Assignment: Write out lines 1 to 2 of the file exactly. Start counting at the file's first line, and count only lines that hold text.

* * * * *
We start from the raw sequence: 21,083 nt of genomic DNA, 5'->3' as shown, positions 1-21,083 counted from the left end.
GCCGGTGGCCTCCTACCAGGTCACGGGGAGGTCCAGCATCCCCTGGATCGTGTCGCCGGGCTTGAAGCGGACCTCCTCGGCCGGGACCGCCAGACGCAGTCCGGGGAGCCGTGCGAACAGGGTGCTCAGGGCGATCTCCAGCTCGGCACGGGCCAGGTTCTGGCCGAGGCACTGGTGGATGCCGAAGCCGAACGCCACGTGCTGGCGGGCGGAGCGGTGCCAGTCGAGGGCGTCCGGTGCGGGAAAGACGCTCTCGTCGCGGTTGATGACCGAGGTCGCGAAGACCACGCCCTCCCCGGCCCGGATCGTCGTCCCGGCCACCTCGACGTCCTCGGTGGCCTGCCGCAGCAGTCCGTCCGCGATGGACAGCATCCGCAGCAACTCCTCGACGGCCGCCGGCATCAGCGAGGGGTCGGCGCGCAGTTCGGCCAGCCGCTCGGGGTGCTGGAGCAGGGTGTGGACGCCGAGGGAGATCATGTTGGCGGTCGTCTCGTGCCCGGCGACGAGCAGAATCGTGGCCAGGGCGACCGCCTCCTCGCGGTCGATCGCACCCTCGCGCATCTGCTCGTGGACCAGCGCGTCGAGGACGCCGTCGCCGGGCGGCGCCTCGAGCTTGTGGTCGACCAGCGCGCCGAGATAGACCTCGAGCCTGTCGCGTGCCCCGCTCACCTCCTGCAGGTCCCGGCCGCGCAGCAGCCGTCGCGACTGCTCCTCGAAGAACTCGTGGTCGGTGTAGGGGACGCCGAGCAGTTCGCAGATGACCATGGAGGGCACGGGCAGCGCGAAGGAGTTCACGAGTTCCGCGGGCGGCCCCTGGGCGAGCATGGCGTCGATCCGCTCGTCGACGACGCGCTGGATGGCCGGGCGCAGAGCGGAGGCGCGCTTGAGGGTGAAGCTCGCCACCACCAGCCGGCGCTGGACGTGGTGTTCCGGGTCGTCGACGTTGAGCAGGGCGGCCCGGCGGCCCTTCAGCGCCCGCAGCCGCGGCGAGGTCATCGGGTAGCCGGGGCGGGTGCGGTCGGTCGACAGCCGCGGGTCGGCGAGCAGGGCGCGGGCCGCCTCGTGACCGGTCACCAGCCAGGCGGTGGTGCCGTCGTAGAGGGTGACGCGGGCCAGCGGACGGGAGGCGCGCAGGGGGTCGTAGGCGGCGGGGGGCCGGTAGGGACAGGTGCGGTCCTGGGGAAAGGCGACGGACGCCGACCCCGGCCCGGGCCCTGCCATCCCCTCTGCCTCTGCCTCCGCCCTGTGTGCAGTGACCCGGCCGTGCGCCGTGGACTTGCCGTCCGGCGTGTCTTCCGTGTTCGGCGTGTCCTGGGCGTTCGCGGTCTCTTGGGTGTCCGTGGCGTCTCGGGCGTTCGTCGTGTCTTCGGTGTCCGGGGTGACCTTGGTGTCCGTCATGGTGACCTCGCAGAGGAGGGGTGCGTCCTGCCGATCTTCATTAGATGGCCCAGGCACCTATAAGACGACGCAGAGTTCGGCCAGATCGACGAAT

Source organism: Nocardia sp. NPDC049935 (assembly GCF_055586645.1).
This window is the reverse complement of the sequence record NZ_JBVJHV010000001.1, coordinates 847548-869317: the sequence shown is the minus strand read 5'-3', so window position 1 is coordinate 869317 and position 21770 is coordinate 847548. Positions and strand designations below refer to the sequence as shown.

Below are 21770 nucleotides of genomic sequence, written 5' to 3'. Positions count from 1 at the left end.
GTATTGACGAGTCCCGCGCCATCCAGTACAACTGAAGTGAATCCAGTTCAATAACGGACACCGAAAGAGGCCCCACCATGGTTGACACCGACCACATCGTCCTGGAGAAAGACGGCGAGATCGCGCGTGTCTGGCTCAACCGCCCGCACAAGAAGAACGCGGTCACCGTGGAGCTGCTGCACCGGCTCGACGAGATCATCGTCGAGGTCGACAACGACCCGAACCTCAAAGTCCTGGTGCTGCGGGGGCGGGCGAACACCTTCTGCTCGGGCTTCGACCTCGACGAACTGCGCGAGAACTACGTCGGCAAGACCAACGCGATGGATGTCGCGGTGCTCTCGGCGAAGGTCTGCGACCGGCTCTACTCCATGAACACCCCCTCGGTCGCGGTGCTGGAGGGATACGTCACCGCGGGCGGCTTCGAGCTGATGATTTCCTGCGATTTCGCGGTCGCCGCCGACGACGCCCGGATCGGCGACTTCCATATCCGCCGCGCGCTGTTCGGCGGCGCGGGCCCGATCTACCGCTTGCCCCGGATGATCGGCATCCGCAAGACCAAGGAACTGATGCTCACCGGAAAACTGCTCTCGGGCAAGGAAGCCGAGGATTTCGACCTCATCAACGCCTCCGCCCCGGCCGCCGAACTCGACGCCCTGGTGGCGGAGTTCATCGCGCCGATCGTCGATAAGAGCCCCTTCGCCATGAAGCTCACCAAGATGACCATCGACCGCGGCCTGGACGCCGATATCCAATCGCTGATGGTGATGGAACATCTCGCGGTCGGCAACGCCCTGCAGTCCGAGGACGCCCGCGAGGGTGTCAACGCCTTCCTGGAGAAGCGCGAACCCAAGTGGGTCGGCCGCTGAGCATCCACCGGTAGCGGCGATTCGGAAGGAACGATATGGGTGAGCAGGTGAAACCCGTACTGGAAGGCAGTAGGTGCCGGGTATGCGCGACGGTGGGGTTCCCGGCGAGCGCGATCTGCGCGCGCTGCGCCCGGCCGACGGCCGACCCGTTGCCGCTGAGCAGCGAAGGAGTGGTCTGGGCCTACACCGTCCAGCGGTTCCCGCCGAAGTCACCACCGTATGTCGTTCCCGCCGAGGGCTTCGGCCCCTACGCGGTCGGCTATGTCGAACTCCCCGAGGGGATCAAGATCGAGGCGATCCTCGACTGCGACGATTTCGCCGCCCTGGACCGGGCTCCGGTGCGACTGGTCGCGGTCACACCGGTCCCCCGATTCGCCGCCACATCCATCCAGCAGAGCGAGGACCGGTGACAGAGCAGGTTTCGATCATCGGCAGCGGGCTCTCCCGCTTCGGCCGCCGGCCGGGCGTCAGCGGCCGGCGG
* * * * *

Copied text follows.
We start from the raw sequence: 21,083 nt of genomic DNA, 5'->3' as shown, positions 1-21,083 counted from the left end.
GCCGGTGGCCTCCTACCAGGTCACGGGGAGGTCCAGCATCCCCTGGATCGTGTCGCCGGGCTTGAAGCGGACCTCCTCGGCCGGGACCGCCAGACGCAGTCCGGGGAGCCGTGCGAACAGGGTGCTCAGGGCGATCTCCAGCTCGGCACGGGCCAGGTTCTGGCCGAGGCACTGGTGGATGCCGAAGCCGAACGCCACGTGCTGGCGGGCGGAGCGGTGCCAGTCGAGGGCGTCCGGTGCGGGAAAGACGCTCTCGTCGCGGTTGATGACCGAGGTCGCGAAGACCACGCCCTCCCCGGCCCGGATCGTCGTCCCGGCCACCTCGACGTCCTCGGTGGCCTGCCGCAGCAGTCCGTCCGCGATGGACAGCATCCGCAGCAACTCCTCGACGGCCGCCGGCATCAGCGAGGGGTCGGCGCGCAGTTCGGCCAGCCGCTCGGGGTGCTGGAGCAGGGTGTGGACGCCGAGGGAGATCATGTTGGCGGTCGTCTCGTGCCCGGCGACGAGCAGAATCGTGGCCAGGGCGACCGCCTCCTCGCGGTCGATCGCACCCTCGCGCATCTGCTCGTGGACCAGCGCGTCGAGGACGCCGTCGCCGGGCGGCGCCTCGAGCTTGTGGTCGACCAGCGCGCCGAGATAGACCTCGAGCCTGTCGCGTGCCCCGCTCACCTCCTGCAGGTCCCGGCCGCGCAGCAGCCGTCGCGACTGCTCCTCGAAGAACTCGTGGTCGGTGTAGGGGACGCCGAGCAGTTCGCAGATGACCATGGAGGGCACGGGCAGCGCGAAGGAGTTCACGAGTTCCGCGGGCGGCCCCTGGGCGAGCATGGCGTCGATCCGCTCGTCGACGACGCGCTGGATGGCCGGGCGCAGAGCGGAGGCGCGCTTGAGGGTGAAGCTCGCCACCACCAGCCGGCGCTGGACGTGGTGTTCCGGGTCGTCGACGTTGAGCAGGGCGGCCCGGCGGCCCTTCAGCGCCCGCAGCCGCGGCGAGGTCATCGGGTAGCCGGGGCGGGTGCGGTCGGTCGACAGCCGCGGGTCGGCGAGCAGGGCGCGGGCCGCCTCGTGACCGGTCACCAGCCAGGCGGTGGTGCCGTCGTAGAGGGTGACGCGGGCCAGCGGACGGGAGGCGCGCAGGGGGTCGTAGGCGGCGGGGGGCCGGTAGGGACAGGTGCGGTCCTGGGGAAAGGCGACGGACGCCGACCCCGGCCCGGGCCCTGCCATCCCCTCTGCCTCTGCCTCCGCCCTGTGTGCAGTGACCCGGCCGTGCGCCGTGGACTTGCCGTCCGGCGTGTCTTCCGTGTTCGGCGTGTCCTGGGCGTTCGCGGTCTCTTGGGTGTCCGTGGCGTCTCGGGCGTTCGTCGTGTCTTCGGTGTCCGGGGTGACCTTGGTGTCCGTCATGGTGACCTCGCAGAGGAGGGGTGCGTCCTGCCGATCTTCATTAGATGGCCCAGGCACCTATAAGACGACGCAGAGTTCGGCCAGATCGACGAAT